The latest national accounts data we have is for 2013 Q3. Between 2012Q4 and 2013Q3 real GDP increased by 2.1% (actual, not annual rate). Not a great number, but it represented three continuous quarters of solid growth, which we had not seen since 2007. So where did this growth come from? The good news is that investment over that same period rose by 4%. (This and all subsequent figures are the actual 2013Q3/2012Q4 percentage growth rate.) Business investment increased (2.7%), public investment did not (0.5%), but dwellings investment rose by 8%. The bad news is that exports rose by only 0.1%. Government consumption increased by 1.0%.
Over half of the increase in GDP was down to a 1.8% rise in consumption. Not huge, but significant because it represented a large fall in the savings ratio, as this chart shows.
The large increase in saving since 2009 is a major factor behind the recession. The recovery this year is in large part because the savings ratio has begun to fall. We should be cautious here, because data on the savings ratio is notoriously subject to revision. However if we look at the main component of income, compensation of employees, this rose by 3.4%, while nominal consumption rose by 4.4%, again indicating a reduction in savings.
So the recovery so far is essentially down to less saving/more borrowing, with a minor contribution from investment in dwellings (house building). As Duncan Weldon suggests, the Funding for Lending scheme may be an important factor here. However it may also just be the coming to an end of a balance sheet adjustment, with consumers getting their debts and savings nearer a place they want them to be following the financial crash.
I cannot help but repeat an observation that I have made before at this point. Macro gets blamed for not foreseeing the financial crisis, although I suspect if most macroeconomists had seen this data before the crash they would have become pretty worried. But what macro can certainly be blamed for is not having much clue about the proportion of consumers who are subject to credit constraints, and for those who are not, what determines their precautionary savings: see this post for more. This is why no one really knew when the savings ratio would start coming down, and no one really knows when this will stop.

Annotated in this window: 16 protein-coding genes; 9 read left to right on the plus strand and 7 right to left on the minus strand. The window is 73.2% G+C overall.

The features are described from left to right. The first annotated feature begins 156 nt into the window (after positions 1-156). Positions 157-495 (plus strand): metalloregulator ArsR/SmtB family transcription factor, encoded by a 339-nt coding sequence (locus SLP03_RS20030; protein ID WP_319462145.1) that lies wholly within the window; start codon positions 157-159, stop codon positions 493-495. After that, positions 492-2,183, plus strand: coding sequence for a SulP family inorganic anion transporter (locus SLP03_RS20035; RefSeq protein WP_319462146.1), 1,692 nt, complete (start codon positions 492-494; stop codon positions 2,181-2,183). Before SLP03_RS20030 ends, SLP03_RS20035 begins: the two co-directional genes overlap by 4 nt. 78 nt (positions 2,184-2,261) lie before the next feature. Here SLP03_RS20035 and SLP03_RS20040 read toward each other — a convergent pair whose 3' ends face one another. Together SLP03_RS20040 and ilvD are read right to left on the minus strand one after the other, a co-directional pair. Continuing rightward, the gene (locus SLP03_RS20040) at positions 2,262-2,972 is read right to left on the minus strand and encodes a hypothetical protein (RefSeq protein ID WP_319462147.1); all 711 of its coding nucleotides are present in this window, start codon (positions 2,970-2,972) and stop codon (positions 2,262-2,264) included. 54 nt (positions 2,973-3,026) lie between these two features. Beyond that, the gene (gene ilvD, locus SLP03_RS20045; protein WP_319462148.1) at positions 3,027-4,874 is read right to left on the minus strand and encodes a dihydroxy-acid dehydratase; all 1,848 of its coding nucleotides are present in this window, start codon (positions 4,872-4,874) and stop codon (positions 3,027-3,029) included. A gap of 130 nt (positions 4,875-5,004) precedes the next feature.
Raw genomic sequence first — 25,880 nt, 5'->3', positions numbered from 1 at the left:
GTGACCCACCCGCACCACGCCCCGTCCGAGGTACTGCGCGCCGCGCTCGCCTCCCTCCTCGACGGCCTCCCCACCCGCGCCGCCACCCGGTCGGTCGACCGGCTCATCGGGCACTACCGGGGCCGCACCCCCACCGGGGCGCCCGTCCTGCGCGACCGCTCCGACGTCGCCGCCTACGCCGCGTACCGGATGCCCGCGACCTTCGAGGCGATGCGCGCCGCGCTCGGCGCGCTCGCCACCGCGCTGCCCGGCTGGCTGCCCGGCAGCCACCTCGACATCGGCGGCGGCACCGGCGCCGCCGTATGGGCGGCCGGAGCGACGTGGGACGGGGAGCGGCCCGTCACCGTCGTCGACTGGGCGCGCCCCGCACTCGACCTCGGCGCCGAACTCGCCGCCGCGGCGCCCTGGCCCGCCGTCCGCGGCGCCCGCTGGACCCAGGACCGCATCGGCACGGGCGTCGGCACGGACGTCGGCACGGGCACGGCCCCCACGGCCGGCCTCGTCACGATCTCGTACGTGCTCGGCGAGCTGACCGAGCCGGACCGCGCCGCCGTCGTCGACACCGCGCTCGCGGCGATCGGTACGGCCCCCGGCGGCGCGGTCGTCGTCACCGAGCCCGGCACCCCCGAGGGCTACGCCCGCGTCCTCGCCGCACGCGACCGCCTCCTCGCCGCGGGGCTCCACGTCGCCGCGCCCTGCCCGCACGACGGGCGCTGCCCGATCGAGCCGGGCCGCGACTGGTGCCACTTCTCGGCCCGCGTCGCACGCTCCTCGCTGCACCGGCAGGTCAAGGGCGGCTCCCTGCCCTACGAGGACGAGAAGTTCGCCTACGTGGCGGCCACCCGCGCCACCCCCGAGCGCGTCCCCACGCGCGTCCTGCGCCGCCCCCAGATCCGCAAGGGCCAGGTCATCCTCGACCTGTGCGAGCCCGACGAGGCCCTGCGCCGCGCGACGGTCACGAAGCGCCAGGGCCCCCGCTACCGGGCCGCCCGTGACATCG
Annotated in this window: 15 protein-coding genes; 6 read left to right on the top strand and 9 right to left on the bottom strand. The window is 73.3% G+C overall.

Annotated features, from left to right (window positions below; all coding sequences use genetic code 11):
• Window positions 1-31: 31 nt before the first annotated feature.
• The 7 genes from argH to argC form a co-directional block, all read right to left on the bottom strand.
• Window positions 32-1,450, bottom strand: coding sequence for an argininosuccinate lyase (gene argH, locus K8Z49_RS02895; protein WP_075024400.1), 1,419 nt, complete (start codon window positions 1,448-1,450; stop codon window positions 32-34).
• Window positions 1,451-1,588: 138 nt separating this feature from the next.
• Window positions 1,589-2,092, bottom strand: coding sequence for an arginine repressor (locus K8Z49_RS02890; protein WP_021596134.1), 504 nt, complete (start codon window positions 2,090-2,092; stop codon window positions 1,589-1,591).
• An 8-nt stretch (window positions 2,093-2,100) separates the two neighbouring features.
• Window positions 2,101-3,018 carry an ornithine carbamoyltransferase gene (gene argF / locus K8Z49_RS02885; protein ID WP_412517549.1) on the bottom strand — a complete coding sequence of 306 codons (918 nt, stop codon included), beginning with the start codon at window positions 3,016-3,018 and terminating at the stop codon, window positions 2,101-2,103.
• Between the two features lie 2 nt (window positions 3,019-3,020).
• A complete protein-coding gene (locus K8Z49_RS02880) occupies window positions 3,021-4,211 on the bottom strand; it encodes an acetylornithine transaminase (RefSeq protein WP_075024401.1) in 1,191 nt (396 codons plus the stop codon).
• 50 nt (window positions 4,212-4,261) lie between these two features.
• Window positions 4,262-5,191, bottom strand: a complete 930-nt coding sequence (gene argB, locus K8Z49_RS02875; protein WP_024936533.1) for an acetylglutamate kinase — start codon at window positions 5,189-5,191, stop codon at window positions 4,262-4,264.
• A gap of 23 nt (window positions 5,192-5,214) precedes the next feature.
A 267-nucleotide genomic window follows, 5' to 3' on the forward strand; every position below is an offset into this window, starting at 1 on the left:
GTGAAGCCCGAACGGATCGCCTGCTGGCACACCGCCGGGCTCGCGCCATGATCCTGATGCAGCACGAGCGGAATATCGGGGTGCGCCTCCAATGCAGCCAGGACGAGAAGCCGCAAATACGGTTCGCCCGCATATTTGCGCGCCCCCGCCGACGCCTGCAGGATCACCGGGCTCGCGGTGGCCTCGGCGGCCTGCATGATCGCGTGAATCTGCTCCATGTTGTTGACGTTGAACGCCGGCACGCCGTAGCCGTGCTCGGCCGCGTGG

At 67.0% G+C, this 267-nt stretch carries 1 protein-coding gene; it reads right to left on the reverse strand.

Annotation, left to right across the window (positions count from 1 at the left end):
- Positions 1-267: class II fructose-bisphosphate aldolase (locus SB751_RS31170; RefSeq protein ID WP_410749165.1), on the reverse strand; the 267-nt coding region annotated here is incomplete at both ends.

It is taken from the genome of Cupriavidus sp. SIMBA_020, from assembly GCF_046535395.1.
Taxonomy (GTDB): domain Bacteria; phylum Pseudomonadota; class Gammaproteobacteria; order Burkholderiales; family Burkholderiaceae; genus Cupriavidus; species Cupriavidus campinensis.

Some people have argued that we should be suspicious about this recovery, because it involves consumers saving less and borrowing more. Some of the fears behind this are real. One fear is that, encouraged by Help to Buy, the housing market will see a new bubble, and many people will get burned as a result. Another is that some households will erroneously believe that ultra low interest rates are here forever, and will not be able to cope when they rise. But although these are legitimate concerns, which macroprudential policy should try and tackle, the truth is that one of the key ways that monetary policy expands the economy is by getting people to spend more and save less. So if we want a recovery, and the government does not allow itself fiscal stimulus, and Europe remains depressed because of austerity, this was always going to be how it happens. 
However there is a legitimate point about a recovery that comes from a falling savings ratio which is that the savings ratio cannot go on falling forever. The moment it stops falling, consumption growth will match income growth. The hope must be that it will continue for long enough to get business investment rising more rapidly, and for the Eurozone to start growing again so that exports can start increasing. But the big unknown remains productivity. So far, the upturn in growth does not seem to have been accompanied by an upturn in productivity. In the short term that is good because it reduces unemployment, but if it continues it will mean real wages will not increase by much, which in turn will mean at some point consumption growth will slow.
There is a great set of graphs in this post at Flip Chart Fairy Tales which illustrate the scale of the productivity problem. (Rick - apologies for not discovering your blog earlier.) For example the OBR, in November 2010, were expecting real wages in 2015 to be 10% higher than in their recent Autumn Statement forecast. We will not recover the ground lost as a result of the recession until productivity growth starts exceeding pre-recession averages. As Martin Wolf and I suggest, the Chancellor should be focusing on the reasons for the UK’s productivity slowdown rather than obsessing about the government’s budget deficit.
 In theory it could have happened through a large increase in investment. However the experience of the recession itself, and more general evidence, suggests that investment is strongly influenced by output growth. That is why investment has not forged ahead as a result of low interest rates, and why firms continue to say that a shortage of finance is not holding them back. Having said that, I would have prefered the government to try fiscal incentives to bring forward investment rather than implement measures aimed at raising house prices.